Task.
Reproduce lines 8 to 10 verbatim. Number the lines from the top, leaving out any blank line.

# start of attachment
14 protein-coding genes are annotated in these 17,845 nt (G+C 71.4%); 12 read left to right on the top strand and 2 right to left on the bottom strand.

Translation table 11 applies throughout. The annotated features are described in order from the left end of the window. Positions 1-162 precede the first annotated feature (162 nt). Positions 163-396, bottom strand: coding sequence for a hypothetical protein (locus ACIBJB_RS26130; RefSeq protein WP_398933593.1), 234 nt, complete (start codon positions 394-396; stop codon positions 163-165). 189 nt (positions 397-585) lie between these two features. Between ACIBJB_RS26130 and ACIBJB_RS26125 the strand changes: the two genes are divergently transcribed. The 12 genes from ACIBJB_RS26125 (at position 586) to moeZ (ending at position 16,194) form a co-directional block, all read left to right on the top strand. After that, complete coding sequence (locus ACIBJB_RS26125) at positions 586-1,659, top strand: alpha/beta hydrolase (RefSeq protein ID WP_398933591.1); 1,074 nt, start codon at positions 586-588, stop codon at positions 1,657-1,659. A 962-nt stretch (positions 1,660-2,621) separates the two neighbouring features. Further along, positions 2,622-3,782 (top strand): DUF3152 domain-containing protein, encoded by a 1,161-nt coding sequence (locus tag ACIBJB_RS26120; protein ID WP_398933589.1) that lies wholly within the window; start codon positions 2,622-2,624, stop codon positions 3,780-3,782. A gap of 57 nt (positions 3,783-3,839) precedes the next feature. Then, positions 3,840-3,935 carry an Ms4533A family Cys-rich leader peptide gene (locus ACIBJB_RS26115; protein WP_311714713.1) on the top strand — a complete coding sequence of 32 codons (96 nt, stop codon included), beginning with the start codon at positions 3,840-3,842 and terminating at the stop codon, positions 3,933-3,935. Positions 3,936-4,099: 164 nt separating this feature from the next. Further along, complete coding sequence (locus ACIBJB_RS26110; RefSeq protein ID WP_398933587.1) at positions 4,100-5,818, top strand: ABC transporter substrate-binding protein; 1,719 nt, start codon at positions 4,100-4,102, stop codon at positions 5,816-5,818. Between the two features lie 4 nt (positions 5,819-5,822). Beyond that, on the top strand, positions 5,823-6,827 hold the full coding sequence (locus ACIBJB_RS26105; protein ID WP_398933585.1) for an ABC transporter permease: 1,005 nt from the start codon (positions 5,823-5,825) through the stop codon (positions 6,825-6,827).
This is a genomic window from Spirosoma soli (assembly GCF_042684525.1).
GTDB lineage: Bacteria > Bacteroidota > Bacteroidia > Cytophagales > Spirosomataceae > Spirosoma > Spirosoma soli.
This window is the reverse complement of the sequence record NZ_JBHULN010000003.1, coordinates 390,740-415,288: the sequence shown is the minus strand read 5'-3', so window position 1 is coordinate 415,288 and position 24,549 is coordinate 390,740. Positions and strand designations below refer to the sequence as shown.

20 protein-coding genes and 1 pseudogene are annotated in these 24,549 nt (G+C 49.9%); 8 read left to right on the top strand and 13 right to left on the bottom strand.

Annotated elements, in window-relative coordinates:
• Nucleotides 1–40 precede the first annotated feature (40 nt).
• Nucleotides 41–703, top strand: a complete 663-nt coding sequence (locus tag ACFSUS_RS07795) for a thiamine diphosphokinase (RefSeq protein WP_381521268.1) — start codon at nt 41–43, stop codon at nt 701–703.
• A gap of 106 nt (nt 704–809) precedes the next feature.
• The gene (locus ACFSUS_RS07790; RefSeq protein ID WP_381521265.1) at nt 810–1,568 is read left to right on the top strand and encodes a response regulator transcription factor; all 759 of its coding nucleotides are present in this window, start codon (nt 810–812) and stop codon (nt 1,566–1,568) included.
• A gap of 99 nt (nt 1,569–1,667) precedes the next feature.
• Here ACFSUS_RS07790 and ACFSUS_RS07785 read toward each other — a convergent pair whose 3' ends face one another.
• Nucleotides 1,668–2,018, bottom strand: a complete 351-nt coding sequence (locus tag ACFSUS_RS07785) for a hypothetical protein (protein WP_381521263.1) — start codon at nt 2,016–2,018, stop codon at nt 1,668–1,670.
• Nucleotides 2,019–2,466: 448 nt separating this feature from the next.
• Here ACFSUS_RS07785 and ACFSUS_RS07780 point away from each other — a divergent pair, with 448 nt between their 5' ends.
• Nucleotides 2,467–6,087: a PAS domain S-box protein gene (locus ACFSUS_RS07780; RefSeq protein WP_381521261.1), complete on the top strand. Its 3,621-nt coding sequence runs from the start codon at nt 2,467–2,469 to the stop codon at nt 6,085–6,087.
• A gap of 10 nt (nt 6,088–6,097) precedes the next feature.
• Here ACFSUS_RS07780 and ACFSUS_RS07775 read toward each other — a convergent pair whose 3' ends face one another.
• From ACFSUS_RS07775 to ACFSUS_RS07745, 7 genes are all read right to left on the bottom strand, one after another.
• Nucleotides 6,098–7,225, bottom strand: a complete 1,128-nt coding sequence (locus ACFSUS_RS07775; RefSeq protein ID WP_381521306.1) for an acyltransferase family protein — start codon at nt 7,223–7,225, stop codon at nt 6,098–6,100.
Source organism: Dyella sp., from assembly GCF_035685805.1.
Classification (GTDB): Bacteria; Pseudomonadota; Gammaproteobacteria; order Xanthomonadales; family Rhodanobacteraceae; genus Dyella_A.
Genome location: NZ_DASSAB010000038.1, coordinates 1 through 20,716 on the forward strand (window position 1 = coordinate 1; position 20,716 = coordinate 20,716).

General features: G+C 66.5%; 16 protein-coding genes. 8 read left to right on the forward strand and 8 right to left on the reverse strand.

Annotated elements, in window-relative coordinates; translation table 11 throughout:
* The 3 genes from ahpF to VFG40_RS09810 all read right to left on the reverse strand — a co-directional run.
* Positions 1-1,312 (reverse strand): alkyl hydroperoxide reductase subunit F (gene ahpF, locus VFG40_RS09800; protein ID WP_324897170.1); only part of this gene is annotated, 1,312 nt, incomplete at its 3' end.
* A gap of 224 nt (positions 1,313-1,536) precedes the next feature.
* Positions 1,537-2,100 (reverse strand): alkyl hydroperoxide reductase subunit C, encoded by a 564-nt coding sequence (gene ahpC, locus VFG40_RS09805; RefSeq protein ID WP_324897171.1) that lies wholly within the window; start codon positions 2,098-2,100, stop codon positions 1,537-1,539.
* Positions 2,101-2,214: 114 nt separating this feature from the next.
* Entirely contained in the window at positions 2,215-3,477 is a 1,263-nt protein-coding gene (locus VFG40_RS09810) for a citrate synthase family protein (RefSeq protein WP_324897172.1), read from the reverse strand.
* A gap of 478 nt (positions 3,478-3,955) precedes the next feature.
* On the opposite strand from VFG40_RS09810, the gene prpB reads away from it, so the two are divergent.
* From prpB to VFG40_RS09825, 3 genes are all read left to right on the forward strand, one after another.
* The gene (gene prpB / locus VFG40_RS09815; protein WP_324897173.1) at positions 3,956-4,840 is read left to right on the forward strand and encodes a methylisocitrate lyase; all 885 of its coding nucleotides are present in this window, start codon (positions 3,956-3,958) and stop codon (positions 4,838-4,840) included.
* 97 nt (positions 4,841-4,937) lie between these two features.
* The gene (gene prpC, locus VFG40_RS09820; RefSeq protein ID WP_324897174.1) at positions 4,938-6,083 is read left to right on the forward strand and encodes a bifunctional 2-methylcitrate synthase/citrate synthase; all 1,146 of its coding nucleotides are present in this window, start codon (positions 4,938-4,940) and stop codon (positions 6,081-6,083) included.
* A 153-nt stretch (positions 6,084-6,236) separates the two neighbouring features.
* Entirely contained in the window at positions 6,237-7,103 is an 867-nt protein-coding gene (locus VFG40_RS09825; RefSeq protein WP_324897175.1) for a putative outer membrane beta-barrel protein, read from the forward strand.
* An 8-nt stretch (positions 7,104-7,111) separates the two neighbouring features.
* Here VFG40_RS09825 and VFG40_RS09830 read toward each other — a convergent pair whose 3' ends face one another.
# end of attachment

• Nucleotides 1–40 precede the first annotated feature (40 nt).
• Nucleotides 41–703, top strand: a complete 663-nt coding sequence (locus tag ACFSUS_RS07795) for a thiamine diphosphokinase (RefSeq protein WP_381521268.1) — start codon at nt 41–43, stop codon at nt 701–703.
• A gap of 106 nt (nt 704–809) precedes the next feature.